Mitch Landrieu probably never expected to receive a letter like the one he did a few days ago. The mayor of Hanceville, Ala. – which is a small town just north of Birmingham – reached out to Landrieu asking if he would consider donating the removed confederate monuments to the city of Hanceville, ultimately to be placed in their Veterans Memorial Park.
The letter, published by The Cullman Times, reads:
Dear Mayor Landrieu,
If I may introduce myself, I am Kenneth Nail, the Mayor of the City of Hanceville, Alabama. I would like to speak to you about the Confederate Monuments in your city.
I understand that symbols mean different things to different people. The symbols or Confederate Monuments that are seen as offensive symbols of hate in New Orleans are seen in our city as highly regarded symbols of heritage and struggles faced by all people.
I would like to respectfully request for you and your city council to consider donating these monuments to the City of Hanceville. We have located in our city a Veterans Memorial Park that honors all Veterans and all struggles. We would put these monuments on display there. They would be safely protected and enjoyed by all people who visit the park.
We would truly consider it an honor and a blessing for you to kindly make allowance for our humble request.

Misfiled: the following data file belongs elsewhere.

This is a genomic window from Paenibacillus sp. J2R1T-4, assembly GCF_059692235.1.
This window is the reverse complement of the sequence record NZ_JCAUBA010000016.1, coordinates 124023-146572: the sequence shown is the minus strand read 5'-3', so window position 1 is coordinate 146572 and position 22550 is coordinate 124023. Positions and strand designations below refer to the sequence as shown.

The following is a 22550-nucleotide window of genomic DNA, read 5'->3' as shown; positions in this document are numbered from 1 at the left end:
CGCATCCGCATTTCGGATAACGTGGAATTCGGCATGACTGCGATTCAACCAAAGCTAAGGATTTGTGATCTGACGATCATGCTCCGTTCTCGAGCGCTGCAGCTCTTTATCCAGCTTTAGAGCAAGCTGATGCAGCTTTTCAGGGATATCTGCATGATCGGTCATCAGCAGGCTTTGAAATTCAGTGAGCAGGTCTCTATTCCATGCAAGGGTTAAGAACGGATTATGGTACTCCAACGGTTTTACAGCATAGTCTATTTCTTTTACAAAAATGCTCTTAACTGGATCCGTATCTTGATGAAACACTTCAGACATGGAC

Sincerely at your service,
Mayor Kenneth Nail
Landrieu’s office has yet to comment.
The Cullman Times additionally quotes Mayor Nail’s personal comments on the matter: “My view is that it’s an opportunity; a great teaching tool that we could have in our city … It’s an opportunity for all of us to reflect on all our struggles, and to celebrate how far we’ve come – while clearly acknowledging that we had those struggles. Different symbols mean different things to different people. We definitely don’t need to forget or be blind to history, which I think some well-meaning folks in our society are kind of pushing for, intentionally or unintentionally.”
It’s a shame that Mayor Landrieu doesn’t see things the way Mayor Nail, and a great deal of his own constituency, does. Just recently, while delivering a speech at the Center for American Progress in Washington, D.C., he claimed that these monuments are murder (an excuse for his focus on their removal instead of the spiking murder rates in New Orleans). He also asserted that the presence of those monuments caused people to move out of the city. Hopefully they didn’t move to Hanceville.
Mayor Nail said that he’s gotten nothing but positive feedback from the citizens of Hanceville. However, we’re confident that Landrieu would never let these monuments go for free – after all, he blew through more than a million dollars of taxpayer money taking them down after promising he wouldn’t spend a dime, and you can bet anybody who wants them will pay through the nose to get them.